A wave of resignations has left employers floundering. With 4 million Americans quitting their jobs in July 2021 alone, it’s hard for employers to keep up with the storm of talent leaving their companies. The skillset needed to manage career transitions has changed along with the changing landscape of today’s business world; with millennials approaching an average of 6 different jobs in less than 10 years, it’s still harder for them to take a long-term view of career management.
For employees, the ability to navigate personal career transitions is pivotal in staying competitive. The problem is that traditional approaches to career management don’t work as well as they used to. High emotional and financial costs associated with job searching, combined with long periods of unemployment between jobs, make investing in a personal plan seem like a risky gamble.
The same factors that make an employee feel stuck in their job also apply to employers. The constant fear of losing valuable talent can be paralyzing for management teams. Career transitions are so costly due to the investment made in employees, especially at senior levels. Retaining your best performers is a billion-dollar industry, but what happens when the unsung heroes are overlooked?
The lack of trained professionals with the skills to manage these transitions is an ongoing problem. The career counseling industry has failed to keep up with the changing needs of businesses and their employees. Fortunately, you don’t have to worry about being left behind because there’s a better way forward.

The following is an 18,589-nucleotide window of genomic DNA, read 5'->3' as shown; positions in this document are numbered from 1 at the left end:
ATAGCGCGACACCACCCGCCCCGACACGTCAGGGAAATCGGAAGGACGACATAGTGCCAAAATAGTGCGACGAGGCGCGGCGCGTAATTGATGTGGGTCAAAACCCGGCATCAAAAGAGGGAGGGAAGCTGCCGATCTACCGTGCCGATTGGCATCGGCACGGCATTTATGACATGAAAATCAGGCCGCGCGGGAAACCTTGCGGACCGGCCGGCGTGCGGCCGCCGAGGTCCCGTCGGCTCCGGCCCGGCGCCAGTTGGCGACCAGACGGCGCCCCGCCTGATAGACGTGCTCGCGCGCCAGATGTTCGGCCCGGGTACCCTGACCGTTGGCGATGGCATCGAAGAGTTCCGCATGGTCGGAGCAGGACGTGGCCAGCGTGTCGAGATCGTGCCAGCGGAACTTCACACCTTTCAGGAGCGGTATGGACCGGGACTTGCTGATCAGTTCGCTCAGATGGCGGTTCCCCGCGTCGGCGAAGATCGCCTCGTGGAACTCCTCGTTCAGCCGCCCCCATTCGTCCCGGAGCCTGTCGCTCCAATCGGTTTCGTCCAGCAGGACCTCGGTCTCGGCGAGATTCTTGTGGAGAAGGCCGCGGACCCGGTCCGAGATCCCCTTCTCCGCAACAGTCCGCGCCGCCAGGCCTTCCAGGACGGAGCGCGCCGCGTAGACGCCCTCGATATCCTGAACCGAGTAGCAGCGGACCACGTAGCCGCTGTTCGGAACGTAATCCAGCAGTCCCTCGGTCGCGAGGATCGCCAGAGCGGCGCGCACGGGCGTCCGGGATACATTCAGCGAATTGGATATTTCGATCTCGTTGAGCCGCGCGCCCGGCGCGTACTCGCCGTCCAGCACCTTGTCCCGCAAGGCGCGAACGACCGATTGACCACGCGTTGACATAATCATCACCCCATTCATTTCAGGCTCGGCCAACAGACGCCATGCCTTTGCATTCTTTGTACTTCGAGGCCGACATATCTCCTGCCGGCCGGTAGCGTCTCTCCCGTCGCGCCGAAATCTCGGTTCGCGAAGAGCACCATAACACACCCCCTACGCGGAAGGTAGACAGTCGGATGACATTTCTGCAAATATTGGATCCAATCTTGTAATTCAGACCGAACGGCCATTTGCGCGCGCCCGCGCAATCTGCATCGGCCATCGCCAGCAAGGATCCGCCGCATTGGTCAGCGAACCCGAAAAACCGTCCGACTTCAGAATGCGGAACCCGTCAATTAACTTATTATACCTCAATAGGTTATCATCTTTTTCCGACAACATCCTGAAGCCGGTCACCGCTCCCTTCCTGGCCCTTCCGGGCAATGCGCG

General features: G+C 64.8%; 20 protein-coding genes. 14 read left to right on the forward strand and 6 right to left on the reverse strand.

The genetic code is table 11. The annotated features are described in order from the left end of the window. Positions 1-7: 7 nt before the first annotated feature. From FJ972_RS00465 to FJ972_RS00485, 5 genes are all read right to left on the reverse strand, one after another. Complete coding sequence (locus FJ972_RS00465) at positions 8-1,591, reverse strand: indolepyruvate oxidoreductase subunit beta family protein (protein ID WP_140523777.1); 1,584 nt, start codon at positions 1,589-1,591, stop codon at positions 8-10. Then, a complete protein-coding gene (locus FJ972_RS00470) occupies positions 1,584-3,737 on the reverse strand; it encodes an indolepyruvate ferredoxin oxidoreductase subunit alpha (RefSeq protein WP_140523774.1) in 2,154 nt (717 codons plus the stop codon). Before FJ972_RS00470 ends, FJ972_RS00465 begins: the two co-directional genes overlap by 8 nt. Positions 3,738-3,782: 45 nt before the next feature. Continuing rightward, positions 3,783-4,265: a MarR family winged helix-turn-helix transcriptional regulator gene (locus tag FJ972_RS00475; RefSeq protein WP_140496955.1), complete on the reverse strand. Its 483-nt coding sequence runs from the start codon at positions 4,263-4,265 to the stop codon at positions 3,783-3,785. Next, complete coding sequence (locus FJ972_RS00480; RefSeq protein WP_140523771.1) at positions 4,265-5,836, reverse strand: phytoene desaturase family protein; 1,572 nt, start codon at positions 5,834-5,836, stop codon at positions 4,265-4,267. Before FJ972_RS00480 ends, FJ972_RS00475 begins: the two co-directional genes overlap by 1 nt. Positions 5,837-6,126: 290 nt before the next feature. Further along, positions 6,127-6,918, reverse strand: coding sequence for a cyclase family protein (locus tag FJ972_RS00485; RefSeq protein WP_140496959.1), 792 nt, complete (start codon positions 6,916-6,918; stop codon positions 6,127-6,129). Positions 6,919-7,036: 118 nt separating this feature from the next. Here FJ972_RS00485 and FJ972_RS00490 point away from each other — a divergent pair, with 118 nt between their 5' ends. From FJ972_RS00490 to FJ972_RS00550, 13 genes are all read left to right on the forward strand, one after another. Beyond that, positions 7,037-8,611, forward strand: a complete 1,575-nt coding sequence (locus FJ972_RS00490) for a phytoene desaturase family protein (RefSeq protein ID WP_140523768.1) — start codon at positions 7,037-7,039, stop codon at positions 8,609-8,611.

Integrated Career Counseling
A 2014 study showed that only 52.3% of Americans report being satisfied with their jobs. Stress at work leads to anxiety and depression, and it may be crucial to mental health to find a fulfilling career. Career counselors can help in the lighting the way forward.
Career counseling is an engaging and practical approach that begins by creating a deep connection with clients, which enables counselors to identify their behavioral profiles. Next, the counselor works on developing customized strategies for effective management of both individual strengths and organizational interests. Counseling sessions end when the client feels more hopeful about his/her prospects and is prepared to take action.
The key difference between this strategy and traditional career counseling methods is that the former addresses personal transitions in the context of organizational goals. This approach allows for longer-term individual success while also benefiting employers at large.
In other words, what used to be considered career counseling has evolved into a more comprehensive process that considers, beyond your desire and skills, the whole person and the environmental aspects of career management.